Golf Comment: Siem benefits from Levy disaster

Sam Torrance
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Alexander Levy dropped five shots in six holes to blow his lead in Shanghai on Sunday
FANTASTIC though Marcel Siem’s win at the BMW Masters in China was, I’m still finding it hard to understand how the German won in Shanghai – or, to be more precise, how Alexander Levy lost.

Siem beat the Frenchman and England’s Ross Fisher in a three-man play-off on Sunday, but only after Levy had squandered a very strong winning position in quite extraordinary fashion.

Levy went into the first leg of the European Tour’s season-ending Final Series in fine form, having won his last stroke-play event, the weather-affected Portugal Masters just two weeks earlier.

He played three superb rounds at Lake Malaren to take a four-shot lead into the final day – and that’s where it all went wrong. Levy carded six bogeys and a double-bogey in a nightmare 78 which included five dropped shots in his last six holes.

That was still enough to get him into a play-off, but Siem, who shot a one-over-par 73, brilliantly snatched the title at the first play-off hole with an incredible birdie chip.

It’s hard to comprehend how Levy could have been playing so well and yet collapse like that. On the one hand he still played very well indeed for most of the week, but that finish will haunt him and I fear for his state of mind next time he gets in contention for a win.

For Siem, meanwhile, it’s an enormous boost. He can be inconsistent, but when he is good he is incredible. That £1.3m payday was his biggest by some distance and lifted up to fourth in the Race to Dubai standings as we prepare for the second leg of the four-event season finale.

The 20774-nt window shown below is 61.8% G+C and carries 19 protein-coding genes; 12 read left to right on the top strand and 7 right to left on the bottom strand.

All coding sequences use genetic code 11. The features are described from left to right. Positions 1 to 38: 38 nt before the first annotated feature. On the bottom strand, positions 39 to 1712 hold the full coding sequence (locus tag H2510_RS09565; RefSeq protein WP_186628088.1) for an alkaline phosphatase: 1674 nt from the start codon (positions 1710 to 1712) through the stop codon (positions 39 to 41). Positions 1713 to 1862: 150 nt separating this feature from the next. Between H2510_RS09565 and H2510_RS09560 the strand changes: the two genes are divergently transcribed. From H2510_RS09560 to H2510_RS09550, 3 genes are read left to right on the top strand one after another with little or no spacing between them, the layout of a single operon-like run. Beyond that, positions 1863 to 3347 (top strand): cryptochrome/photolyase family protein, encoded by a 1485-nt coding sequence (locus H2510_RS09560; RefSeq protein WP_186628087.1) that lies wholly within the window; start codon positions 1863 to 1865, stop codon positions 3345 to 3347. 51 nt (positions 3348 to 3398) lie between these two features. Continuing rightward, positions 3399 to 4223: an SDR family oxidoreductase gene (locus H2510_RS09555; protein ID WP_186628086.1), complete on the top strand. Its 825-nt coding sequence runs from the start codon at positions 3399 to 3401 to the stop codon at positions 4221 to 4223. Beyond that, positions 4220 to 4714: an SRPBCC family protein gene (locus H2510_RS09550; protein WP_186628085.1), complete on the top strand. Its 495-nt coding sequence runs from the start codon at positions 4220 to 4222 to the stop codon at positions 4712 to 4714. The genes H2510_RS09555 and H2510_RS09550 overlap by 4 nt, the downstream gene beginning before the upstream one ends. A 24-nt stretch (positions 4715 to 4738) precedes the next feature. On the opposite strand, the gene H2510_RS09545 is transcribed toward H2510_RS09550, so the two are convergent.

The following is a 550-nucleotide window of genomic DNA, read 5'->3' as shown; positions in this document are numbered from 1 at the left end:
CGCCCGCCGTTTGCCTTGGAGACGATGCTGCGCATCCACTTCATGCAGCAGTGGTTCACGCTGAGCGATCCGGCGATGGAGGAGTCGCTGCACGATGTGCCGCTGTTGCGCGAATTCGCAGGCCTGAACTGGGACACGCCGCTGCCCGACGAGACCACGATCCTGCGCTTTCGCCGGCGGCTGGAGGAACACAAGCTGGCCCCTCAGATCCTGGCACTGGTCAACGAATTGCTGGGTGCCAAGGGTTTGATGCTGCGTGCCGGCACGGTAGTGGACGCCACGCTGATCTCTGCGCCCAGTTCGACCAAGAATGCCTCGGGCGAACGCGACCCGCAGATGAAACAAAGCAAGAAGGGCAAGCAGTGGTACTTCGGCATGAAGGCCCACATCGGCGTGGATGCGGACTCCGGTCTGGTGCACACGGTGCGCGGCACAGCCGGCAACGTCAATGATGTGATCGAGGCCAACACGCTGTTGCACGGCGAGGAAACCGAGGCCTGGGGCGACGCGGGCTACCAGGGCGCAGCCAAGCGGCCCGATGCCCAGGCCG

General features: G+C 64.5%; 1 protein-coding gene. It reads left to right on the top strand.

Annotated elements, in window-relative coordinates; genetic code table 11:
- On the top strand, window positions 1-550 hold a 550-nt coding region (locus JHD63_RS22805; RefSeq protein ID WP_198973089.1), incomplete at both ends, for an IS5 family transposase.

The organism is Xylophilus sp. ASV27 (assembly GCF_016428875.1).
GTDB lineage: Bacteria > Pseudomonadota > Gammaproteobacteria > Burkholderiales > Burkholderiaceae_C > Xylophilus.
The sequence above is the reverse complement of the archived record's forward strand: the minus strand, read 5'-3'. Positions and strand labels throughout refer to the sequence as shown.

Fisher deserves praise too. His 67 was one of only four sub-70 last rounds and, had he won the play-off, he would set a new record for biggest final-day comeback of 11 strokes, beating a mark equalled by Paul Lawrie overhauling Jean Van de Velde at the 1999 Open.

On the PGA Tour, Ryan Moore underlined the importance of horses for courses by successfully defending his CIMB Classic title in Malaysia. For similar reasons, it might just be worth backing Sergio Garcia, who finished tied for second there, this week.

The European Tour remains in Shanghai but switches to Sheshan for the WGC-Champions, a tournament Garcia won at the same venue in 2008. There is a host of big names competiing – including Adam Scott, Henrik Stenson, Bubba Watson, Martin Kaymer, Rickie Fowler, Jamie Donaldson and Graeme McDowell, though not world No1 Rory McIlroy – but the Spaniard is in form and could be a smart each-way bet.

Sam Torrance OBE is a multiple Ryder Cup-winning golfer and media commentator. Follow him on Twitter @torrancesam